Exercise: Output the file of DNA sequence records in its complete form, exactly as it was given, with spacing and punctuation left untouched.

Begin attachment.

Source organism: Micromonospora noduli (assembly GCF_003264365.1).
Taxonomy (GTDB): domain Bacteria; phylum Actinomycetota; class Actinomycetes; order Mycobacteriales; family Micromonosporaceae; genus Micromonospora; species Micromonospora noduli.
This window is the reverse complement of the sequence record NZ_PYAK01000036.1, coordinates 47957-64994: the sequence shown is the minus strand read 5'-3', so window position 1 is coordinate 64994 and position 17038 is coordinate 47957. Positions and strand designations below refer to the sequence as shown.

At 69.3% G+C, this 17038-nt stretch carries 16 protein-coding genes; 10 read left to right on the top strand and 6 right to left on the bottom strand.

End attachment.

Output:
Source organism: Micromonospora noduli (assembly GCF_003264365.1).
Taxonomy (GTDB): domain Bacteria; phylum Actinomycetota; class Actinomycetes; order Mycobacteriales; family Micromonosporaceae; genus Micromonospora; species Micromonospora noduli.
This window is the reverse complement of the sequence record NZ_PYAK01000036.1, coordinates 47957-64994: the sequence shown is the minus strand read 5'-3', so window position 1 is coordinate 64994 and position 17038 is coordinate 47957. Positions and strand designations below refer to the sequence as shown.

At 69.3% G+C, this 17038-nt stretch carries 16 protein-coding genes; 10 read left to right on the top strand and 6 right to left on the bottom strand.